‘Foodies Column’ – Biscotti!

‘Foodies Column’ - Biscotti!In the colder months, what is better than curling up under a blanket, watching a movie and eating a biscuit with a steaming hot cuppa? This recipe is to make a biscuit that is substantial, flavoursome, easy to make (although a little time is needed) and not too sugary.

Biscotti literally means ‘twice baked’ – baked in a log, and then sliced and baked again. It is an Italian biscuit invented solely for the use of dunking in Tuscan wines. They are a very hard biscuit, barely any moisture, giving it a large shelf life. They were used in the Italian army rations, much like the Anzac biscuit.

Traditional biscotti contains no butter or oil which is what enables it to have such a long shelf life. If you come across a recipe that does include butter or oil, please do not expect to have as long a shelf life as this recipe. Featured here is my favourite type of biscotti for dunking, as it does not influence the flavour of your hot drink. The original recipe calls for whole un-blanched almonds. I don’t like the bitterness of the almond skin, and the slivered almonds handle slicing a lot better and aren’t as large to bite into.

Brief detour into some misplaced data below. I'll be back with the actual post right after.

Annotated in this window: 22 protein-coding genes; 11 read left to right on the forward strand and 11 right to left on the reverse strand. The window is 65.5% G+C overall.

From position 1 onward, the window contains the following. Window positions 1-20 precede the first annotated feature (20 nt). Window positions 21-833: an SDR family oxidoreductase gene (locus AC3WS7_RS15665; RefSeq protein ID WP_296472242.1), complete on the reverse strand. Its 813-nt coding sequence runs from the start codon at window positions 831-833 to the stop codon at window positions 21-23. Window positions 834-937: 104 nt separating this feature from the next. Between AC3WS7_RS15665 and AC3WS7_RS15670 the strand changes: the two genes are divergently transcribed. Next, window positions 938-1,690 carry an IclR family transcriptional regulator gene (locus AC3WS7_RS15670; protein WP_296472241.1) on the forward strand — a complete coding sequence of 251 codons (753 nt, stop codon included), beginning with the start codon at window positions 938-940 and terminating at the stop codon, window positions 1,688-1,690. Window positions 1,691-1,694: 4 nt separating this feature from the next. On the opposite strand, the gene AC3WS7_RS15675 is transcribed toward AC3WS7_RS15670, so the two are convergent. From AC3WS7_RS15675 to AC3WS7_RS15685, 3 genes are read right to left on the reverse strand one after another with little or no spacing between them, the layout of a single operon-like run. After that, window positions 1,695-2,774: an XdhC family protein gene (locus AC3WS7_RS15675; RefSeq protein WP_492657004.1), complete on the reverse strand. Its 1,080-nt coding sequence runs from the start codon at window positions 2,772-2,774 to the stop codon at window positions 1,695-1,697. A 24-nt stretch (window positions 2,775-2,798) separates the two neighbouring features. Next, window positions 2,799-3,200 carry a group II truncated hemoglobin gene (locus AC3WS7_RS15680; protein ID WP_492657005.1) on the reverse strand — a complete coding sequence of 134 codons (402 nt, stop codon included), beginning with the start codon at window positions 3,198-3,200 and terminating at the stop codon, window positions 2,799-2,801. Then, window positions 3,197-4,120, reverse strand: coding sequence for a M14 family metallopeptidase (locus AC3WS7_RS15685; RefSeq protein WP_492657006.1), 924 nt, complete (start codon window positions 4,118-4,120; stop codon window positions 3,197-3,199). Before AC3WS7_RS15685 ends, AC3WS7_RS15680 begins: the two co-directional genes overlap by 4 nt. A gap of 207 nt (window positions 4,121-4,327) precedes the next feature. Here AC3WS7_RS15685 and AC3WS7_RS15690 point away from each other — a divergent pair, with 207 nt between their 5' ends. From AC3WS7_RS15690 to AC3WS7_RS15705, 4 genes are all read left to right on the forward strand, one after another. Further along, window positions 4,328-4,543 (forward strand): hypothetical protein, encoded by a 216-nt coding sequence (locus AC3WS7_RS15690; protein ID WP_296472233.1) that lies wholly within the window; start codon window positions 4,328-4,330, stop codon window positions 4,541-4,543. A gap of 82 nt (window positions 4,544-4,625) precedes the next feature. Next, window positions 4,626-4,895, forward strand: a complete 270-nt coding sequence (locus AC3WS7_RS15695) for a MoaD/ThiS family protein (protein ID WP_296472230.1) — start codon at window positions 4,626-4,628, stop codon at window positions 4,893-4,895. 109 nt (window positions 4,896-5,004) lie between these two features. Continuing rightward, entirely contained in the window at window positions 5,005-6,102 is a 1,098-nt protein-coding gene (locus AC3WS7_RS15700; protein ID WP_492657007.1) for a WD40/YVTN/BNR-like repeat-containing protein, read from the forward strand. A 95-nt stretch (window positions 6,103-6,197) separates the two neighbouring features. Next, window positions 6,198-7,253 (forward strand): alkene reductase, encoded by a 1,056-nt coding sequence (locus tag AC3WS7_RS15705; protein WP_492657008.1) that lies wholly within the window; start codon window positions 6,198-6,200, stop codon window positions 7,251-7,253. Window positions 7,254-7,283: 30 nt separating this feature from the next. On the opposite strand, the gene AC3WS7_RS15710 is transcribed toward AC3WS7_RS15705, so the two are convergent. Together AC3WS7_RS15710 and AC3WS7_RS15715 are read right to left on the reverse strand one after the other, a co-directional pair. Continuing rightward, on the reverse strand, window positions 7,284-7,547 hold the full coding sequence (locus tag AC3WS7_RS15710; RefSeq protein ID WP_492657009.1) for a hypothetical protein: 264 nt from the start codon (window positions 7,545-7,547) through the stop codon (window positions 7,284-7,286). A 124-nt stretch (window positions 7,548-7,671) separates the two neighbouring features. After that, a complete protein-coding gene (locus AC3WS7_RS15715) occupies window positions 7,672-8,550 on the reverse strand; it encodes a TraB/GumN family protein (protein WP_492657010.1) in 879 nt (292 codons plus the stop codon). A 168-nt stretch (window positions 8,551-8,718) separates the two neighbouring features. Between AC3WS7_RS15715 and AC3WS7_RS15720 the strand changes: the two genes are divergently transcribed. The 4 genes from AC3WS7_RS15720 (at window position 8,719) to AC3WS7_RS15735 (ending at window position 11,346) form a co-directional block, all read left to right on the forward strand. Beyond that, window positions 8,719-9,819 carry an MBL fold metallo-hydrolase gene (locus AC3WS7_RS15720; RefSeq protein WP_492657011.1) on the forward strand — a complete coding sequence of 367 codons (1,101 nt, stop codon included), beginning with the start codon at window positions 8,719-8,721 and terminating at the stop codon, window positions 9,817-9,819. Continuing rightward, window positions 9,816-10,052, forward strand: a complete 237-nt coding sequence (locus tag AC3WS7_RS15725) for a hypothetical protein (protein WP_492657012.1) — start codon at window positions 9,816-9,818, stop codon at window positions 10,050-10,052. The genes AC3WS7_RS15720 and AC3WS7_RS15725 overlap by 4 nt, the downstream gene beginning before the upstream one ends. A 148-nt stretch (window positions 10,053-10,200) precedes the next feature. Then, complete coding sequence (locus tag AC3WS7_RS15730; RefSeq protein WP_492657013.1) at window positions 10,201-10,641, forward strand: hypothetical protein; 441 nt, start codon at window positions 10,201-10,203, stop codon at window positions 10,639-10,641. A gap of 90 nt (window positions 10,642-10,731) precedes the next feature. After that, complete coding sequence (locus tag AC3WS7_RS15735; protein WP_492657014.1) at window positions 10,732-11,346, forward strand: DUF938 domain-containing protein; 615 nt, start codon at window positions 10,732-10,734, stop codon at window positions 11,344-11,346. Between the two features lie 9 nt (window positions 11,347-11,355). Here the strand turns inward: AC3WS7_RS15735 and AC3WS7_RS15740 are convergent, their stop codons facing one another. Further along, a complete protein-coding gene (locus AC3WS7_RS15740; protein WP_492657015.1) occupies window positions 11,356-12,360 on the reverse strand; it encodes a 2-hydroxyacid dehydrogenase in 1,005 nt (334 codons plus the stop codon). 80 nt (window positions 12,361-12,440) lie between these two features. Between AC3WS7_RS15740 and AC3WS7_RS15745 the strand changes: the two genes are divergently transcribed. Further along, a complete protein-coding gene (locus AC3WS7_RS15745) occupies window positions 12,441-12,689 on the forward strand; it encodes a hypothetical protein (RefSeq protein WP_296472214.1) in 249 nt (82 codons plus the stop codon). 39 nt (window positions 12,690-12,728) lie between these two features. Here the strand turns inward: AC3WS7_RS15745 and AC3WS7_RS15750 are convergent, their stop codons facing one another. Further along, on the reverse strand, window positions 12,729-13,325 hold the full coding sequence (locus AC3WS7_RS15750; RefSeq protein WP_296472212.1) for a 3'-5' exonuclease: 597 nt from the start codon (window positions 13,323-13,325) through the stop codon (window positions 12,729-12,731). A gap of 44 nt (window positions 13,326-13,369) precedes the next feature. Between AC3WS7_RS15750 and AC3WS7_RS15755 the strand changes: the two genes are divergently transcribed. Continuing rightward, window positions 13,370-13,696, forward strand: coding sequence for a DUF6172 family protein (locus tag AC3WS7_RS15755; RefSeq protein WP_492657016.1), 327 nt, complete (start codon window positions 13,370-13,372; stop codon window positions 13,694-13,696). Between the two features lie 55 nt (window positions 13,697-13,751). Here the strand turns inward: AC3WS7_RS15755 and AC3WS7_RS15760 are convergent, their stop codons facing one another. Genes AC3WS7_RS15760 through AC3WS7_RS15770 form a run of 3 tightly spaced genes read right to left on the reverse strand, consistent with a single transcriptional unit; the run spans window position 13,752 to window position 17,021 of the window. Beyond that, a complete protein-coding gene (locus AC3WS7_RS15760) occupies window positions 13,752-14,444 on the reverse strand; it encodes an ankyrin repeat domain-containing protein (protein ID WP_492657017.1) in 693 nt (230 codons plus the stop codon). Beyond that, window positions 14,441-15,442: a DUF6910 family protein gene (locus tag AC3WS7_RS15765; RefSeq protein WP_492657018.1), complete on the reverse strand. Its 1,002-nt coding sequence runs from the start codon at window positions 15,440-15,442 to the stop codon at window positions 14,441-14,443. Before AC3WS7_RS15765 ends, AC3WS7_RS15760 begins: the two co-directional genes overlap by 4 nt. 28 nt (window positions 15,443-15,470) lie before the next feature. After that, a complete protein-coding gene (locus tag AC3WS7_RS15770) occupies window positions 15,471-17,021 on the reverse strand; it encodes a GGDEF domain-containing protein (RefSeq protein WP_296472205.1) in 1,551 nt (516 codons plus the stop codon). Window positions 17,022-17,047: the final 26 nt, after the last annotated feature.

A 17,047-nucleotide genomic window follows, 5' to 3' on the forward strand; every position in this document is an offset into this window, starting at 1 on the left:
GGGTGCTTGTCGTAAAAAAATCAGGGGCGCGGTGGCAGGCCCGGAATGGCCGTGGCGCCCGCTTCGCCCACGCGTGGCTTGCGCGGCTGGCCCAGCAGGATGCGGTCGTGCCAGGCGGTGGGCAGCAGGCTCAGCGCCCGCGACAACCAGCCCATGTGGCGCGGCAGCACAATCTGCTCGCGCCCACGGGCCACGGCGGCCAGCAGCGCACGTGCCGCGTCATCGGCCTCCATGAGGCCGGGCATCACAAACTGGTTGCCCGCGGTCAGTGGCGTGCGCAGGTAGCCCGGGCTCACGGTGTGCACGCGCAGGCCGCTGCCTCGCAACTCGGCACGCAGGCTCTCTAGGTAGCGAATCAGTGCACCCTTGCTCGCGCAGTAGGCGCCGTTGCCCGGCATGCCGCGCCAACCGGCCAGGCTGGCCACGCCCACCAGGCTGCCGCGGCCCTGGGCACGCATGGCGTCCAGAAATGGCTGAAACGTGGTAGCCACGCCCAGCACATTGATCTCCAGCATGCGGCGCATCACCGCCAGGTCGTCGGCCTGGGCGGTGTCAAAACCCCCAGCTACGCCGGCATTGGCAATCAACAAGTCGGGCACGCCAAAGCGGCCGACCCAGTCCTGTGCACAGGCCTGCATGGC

Lightly toasting the almonds brings out the flavour and makes them crunchy rather than soggy in the mix. Some other varieties that can be made are: Chocolate and Almond —substitute 1/4 cup flour for cocoa and drizzle with melted chocolate. Pistachio — substitute pistachios for the almonds. Cherry and Almond — in addition to the almonds, place glacé cherries through the log, and slice a little thinner ( .5cm).


  • 1 cup (220g) caster sugar
  • 2 eggs
  • Finely grated rind of 1 lemon
  • 2 cups (300g) plain flour, sifted
  • 1/2 teaspoon baking powder
  • 150g toasted slivered almonds


  1. Preheat oven to 170°C and line a large baking tray with baking paper.
  2. Place sugar, eggs and grated lemon rind in a large bowl. Beat with electric beaters until pale and thick.
  3. Fold in sifted flour, baking powder and almonds, then use your hands to lightly knead dough on a floured work surface until the dough is smooth.
  4. Divide the mixture in half. Form 2 long logs about 25cm long x 5cm wide and place on the prepared baking tray, leaving space between the logs. Bake for 20-25 minutes until the dough is firm to the touch and slightly golden. Remove from the oven and set aside to cool completely (about an hour).
  5. Preheat the oven to 140°C.
  6. Once dough is cool, use a small serrated knife to cut each log on the diagonal in 1cm slices.
  7. Lay slices flat on the baking tray and return to oven for 15-20 minutes, turning once, until completely dried out.
  8. Remove from oven and allow to cool completely.

Makes about 30, depending on how thick you like to slice them. Can be storeed in an airtight container for 2-3 weeks.